I often read that the counterfactual conditional "is standardly held to be closed under entailment", but I am not sure if I understand what it means: Say p counterfactually implies q, and q implies r; does p counterfactually imply r? And would this be the correct way to write it down?
((p ☐→ q) ∧ (q → r)) → (p ☐→ r)
I'm inclined to say yes, but I'd like to have a solid proof. I tried to look my question up in different handbooks and Lewis's "Counterfactuals", but was unable to answer the question (which is probably my fault).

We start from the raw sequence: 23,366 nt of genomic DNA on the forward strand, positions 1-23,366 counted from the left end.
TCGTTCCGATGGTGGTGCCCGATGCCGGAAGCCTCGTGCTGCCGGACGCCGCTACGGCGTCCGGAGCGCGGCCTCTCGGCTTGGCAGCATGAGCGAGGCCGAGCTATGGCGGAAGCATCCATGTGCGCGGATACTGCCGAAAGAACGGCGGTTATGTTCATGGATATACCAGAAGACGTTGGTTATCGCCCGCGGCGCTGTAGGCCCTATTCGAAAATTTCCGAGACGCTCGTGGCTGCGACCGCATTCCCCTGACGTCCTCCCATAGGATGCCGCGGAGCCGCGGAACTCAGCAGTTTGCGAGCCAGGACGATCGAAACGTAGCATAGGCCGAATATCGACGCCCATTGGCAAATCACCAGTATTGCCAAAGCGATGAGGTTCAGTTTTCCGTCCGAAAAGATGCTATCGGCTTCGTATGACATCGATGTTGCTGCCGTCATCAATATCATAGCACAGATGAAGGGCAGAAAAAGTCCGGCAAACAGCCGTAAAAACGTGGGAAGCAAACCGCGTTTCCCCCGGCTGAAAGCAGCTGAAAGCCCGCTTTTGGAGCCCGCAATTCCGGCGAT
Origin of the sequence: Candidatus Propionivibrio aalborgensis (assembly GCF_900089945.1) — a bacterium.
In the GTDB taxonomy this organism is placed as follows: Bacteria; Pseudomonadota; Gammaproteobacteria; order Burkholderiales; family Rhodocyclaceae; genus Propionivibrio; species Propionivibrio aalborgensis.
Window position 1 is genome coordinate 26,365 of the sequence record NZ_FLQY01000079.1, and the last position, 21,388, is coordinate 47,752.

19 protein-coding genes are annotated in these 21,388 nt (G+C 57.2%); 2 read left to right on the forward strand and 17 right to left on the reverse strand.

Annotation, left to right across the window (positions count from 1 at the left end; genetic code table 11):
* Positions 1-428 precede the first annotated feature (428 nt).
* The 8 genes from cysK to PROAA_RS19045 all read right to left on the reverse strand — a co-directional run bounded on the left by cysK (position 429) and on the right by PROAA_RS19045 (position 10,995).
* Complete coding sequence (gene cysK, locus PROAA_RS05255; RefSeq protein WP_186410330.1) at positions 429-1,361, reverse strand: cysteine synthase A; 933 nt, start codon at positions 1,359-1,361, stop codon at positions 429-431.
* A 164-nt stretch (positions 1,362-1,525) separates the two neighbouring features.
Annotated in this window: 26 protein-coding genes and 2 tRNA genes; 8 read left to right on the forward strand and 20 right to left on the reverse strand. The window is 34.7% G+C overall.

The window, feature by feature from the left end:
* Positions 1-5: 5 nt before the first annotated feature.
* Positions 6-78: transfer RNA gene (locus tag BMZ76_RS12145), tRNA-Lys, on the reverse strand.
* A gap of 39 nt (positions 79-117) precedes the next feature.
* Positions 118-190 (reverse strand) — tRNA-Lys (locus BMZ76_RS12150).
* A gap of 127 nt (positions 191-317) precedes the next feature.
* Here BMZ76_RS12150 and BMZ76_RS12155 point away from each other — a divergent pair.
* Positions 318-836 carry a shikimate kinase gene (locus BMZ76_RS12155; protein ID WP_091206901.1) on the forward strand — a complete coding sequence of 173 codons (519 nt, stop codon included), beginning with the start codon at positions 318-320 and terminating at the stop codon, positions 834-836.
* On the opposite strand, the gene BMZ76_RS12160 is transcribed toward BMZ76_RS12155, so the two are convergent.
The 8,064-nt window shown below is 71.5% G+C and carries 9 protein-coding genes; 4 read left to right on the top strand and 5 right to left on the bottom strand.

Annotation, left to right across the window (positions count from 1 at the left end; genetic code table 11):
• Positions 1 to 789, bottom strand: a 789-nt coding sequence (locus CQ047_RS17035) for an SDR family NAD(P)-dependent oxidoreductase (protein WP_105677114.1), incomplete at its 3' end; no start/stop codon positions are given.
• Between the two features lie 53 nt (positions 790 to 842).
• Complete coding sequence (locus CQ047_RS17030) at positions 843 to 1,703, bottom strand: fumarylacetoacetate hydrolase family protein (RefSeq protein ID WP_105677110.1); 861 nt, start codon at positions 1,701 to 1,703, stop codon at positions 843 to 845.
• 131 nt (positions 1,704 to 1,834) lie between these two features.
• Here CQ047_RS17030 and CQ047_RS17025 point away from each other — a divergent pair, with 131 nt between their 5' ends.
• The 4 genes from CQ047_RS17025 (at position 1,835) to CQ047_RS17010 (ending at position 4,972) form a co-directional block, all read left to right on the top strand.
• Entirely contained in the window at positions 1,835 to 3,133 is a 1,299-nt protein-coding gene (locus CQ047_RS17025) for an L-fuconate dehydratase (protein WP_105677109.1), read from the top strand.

I'd be happy for any input and recommendations for further reading!